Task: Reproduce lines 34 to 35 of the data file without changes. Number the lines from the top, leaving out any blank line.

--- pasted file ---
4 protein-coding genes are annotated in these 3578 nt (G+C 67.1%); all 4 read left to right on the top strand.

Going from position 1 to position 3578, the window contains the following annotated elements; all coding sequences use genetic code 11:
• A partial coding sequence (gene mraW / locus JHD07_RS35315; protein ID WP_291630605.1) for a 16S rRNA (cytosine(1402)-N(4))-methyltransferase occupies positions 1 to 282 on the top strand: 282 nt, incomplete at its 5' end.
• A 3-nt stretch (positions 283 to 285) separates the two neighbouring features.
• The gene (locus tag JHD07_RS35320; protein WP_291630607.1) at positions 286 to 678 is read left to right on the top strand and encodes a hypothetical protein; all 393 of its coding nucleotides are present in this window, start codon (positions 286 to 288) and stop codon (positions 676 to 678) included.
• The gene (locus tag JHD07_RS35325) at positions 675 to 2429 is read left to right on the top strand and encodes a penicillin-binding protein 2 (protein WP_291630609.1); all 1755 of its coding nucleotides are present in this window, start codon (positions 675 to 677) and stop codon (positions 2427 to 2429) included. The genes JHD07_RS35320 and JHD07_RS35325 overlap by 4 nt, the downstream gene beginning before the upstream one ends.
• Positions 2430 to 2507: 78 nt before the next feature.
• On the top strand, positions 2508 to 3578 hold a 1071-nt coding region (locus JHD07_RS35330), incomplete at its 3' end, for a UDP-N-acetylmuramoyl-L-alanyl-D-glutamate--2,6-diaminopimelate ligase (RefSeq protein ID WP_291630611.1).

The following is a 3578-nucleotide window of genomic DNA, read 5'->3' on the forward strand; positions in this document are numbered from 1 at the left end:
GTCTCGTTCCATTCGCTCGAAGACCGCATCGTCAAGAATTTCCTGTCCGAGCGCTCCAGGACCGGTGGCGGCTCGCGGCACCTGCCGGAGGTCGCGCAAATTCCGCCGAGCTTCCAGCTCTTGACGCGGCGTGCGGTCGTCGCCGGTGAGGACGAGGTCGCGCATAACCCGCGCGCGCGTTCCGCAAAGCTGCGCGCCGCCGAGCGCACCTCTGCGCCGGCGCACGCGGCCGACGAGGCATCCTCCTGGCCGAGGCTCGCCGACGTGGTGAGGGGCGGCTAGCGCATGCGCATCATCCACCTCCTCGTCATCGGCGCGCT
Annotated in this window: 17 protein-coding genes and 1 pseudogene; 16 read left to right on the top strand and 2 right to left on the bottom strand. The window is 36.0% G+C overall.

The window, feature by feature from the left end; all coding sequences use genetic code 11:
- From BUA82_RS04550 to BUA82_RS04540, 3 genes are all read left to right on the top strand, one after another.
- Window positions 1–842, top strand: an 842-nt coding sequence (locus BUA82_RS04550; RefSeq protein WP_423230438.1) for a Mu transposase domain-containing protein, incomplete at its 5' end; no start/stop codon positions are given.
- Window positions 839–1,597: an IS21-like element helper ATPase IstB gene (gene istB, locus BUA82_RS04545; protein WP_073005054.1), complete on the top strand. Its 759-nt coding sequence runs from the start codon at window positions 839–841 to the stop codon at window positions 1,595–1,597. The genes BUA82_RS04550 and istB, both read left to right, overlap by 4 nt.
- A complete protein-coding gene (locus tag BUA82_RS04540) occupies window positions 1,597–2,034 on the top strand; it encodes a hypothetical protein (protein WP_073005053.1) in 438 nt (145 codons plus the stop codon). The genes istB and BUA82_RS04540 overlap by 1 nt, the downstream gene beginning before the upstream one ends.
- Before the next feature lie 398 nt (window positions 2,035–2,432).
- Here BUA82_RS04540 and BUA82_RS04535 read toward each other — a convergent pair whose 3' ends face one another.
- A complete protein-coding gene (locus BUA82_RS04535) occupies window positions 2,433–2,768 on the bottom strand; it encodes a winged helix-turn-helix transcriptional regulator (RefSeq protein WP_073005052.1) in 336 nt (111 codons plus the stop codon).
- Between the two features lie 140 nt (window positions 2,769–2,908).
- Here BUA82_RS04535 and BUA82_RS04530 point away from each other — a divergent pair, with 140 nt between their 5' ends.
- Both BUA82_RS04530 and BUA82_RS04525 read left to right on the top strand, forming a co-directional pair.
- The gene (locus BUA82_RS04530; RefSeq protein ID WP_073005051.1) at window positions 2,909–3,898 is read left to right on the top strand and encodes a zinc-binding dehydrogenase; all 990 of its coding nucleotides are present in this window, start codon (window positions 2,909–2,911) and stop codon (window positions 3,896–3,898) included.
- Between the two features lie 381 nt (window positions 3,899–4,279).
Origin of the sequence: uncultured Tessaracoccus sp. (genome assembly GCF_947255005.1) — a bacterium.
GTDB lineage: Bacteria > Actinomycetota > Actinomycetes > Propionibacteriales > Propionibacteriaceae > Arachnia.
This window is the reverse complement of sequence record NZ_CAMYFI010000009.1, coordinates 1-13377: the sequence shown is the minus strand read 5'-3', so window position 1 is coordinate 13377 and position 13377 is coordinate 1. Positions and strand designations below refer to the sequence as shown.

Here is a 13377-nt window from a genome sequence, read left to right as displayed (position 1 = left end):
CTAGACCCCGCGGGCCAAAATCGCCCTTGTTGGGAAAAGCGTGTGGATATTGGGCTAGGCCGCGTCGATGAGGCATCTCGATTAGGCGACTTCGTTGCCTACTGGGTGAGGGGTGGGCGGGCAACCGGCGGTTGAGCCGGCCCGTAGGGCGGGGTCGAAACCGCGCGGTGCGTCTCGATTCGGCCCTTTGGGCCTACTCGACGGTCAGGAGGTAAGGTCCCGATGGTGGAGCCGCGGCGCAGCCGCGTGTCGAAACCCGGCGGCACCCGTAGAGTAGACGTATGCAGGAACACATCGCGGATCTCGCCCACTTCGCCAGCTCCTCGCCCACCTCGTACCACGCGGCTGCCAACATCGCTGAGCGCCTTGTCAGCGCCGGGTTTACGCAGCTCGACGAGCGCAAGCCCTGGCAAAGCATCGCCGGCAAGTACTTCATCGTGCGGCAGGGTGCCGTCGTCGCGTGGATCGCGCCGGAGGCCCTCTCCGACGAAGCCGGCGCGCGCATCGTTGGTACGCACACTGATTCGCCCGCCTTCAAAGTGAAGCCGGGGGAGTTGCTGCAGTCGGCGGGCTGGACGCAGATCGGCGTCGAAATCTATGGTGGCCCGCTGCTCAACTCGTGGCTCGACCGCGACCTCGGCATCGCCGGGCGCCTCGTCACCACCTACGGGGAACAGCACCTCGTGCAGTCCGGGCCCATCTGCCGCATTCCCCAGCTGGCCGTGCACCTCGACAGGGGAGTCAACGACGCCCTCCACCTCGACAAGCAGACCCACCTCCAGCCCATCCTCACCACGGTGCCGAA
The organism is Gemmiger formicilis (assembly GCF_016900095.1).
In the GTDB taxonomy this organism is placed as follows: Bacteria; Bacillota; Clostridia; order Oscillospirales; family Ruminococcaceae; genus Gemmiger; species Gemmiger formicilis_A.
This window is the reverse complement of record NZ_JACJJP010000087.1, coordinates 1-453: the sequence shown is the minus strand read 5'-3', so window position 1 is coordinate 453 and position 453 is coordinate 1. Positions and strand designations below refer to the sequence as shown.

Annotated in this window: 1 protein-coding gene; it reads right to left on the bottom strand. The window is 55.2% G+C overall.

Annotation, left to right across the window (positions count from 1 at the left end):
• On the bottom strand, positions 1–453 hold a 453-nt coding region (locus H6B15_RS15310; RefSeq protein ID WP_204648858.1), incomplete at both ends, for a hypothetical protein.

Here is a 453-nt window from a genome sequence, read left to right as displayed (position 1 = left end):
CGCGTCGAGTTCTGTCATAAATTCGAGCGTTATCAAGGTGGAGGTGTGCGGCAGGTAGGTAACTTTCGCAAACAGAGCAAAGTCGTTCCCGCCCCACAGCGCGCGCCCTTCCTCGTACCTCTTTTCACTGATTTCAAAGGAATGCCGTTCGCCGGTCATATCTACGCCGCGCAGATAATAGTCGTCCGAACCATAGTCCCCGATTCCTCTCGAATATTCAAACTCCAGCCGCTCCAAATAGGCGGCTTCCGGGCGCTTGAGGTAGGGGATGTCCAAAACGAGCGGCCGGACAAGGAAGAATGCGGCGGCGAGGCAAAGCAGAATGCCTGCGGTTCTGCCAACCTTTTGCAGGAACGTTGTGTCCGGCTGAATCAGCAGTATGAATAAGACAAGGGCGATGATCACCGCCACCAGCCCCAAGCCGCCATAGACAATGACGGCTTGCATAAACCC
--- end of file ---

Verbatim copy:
Annotation, left to right across the window (positions count from 1 at the left end):
• On the bottom strand, positions 1–453 hold a 453-nt coding region (locus H6B15_RS15310; RefSeq protein ID WP_204648858.1), incomplete at both ends, for a hypothetical protein.